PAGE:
Fish and Seafood Soups/ Soups

Lobster and Corn Chowder

Adapted from Emeril Lagasse

Lobster and Corn Chowder

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  • For the stock:
  • 2 (1 1/2-pound) Maine lobsters (I've got them from Newtown Farmer's Market, at an amazing seafood store)
  • 4 ears corn, shucked and silk removed (I buy my vegetables and fruits from Styer Orchard Farm)
  • 2 tablespoons vegetable oil
  • 1 large carrot, roughly chopped
  • 1 rib celery, roughly chopped
  • 1 medium yellow onion, roughly chopped
  • 3 cloves garlic, peeled and smashed
  • 2 bay leaves
  • 3 sprigs thyme
  • 1 teaspoon black peppercorns
  • 1 1/2 teaspoons salt
  • For the Chowder:
  • 1/2 pound bacon, diced
  • 2 tablespoons unsalted butter
  • 1 1/2 cups finely chopped yellow onions
  • 3/4 cup finely chopped celery
  • 1 1/2 teaspoons minced garlic
  • 1/4 teaspoon cayenne
  • 3 tablespoons all-purpose flour
  • 1 pound small new potatoes, diced
  • 1 cup heavy cream
  • 2 tablespoons chopped fresh parsley 
  • 4 tablespoons butter
  • salt and freshly ground pepper to taste
  • chopped fresh chives, for garnish



Fill a large stockpot 3/4 full with salted water and bring to a boil. Plunge the lobsters headfirst into the boiling water and cook, covered, for 6 minutes. Transfer with tongs to a large bowl filled with ice water to cool. When the lobsters are cool enough to handle, crack the shells over a bowl to reserve any juices, and remove the meat from the tail and claws. Reserve the shells. Coarsely chop the meat and set aside. Discard the sacs.


Cut the kernels from the corn and reserve. Reserve the corncobs for the stock.


To make the lobster stock:


in a large, heavy pot, heat the oil over medium-high heat. Add the shells and cook, stirring, for 10 minutes. Add the roughly chopped carrots, celery, and onions, smashed garlic, bay leaves, 2 sprigs of the thyme, the peppercorns, and 1 teaspoon of the salt, and cook, stirring, for 3 minutes. Add 2 quarts of water, the corncobs, and bring to a boil, skimming with a slotted spoon to remove any foam that rises to the surface. Reduce the heat to medium-low and simmer uncovered until reduced to 4 cups, 1 to 1 1/2 hours.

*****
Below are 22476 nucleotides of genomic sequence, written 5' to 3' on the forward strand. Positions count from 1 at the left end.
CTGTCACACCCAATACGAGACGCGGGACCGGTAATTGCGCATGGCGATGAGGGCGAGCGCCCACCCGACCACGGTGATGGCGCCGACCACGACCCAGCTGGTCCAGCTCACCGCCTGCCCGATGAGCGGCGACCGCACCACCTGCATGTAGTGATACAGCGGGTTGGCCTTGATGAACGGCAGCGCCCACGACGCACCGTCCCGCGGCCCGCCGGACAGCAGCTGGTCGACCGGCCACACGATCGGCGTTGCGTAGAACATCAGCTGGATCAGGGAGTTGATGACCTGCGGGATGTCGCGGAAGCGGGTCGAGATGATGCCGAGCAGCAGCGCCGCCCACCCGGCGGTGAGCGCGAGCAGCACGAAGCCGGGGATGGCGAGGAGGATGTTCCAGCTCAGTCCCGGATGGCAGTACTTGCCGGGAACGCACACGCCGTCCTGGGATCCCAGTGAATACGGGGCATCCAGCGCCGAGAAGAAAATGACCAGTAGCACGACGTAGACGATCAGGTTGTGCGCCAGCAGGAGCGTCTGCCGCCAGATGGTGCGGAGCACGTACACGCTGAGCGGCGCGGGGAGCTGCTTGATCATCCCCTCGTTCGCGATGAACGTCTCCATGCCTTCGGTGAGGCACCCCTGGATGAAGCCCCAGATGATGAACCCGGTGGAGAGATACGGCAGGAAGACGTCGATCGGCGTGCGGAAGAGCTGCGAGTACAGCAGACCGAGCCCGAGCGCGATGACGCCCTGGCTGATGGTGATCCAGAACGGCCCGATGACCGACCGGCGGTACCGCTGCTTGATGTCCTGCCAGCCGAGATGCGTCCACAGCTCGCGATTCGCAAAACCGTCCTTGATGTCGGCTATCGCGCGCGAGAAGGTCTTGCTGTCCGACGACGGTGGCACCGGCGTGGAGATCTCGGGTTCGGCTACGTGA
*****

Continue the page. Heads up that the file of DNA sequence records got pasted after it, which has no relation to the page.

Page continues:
Remove the stock from the heat and strain through a fine-mesh strainer. Discard the solids and reserve the stock.


In a large pot, cook the bacon over medium-high heat until golden brown and the fat is rendered, about 5 minutes. Remove with a slotted spoon and drain on paper towels. Discard all but 1 tablespoon of the bacon fat. Melt the butter with the bacon fat over medium-high heat. Add the onions, celery, garlic, cayenne, a remaining sprig of thyme, and 1/2 teaspoon salt and cook, stirring, until the vegetables are soft, 4 minutes. Add the flour to make a roux. Cook for a few minutes, until the roux mixture bubbles. Add the strained stock, reserved corn, and potatoes and bring to a boil. (If the stock does not cover the potatoes, add enough water to cover.) Reduce the heat, replace the lid ajar, and simmer, stirring occasionally, until the potatoes are tender about 20 minutes.


Remove the pot from the heat and stir in the reserved lobster meat, cooked bacon, cream, and parsley. Return to the heat and cook at a bare simmer until the lobster is cooked through and the chowder is creamy. Finish with butter. Remove from the heat and discard the thyme sprig. Adjust the seasoning to taste.


Ladle into bowls and garnish with the chopped chives. Serve hot.


I love this recipe, but I did not use the cooking liquid from lobsters, the aroma of the liquid was very strong. When I made lobster stock I boiled shells in plain water.

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1 Comment

  • Reply
    Mrs. B
    December 25, 2012 at 1:51 am

    I found your recipe today. I wanted to make a corn/Lobster chowder for Christmas Eve. I have to say, this is probably the best thing I've ever made. My Husband said that this was the best soup he's ever had.
    I made a few short cuts (I didn't have live lobsters only a lobster tail and I I used shrimp as well) I speed up the process of Fish stock using a stock base but it was still amazing. I will keep this recipe in my file..for many Christmas Eve's to come.

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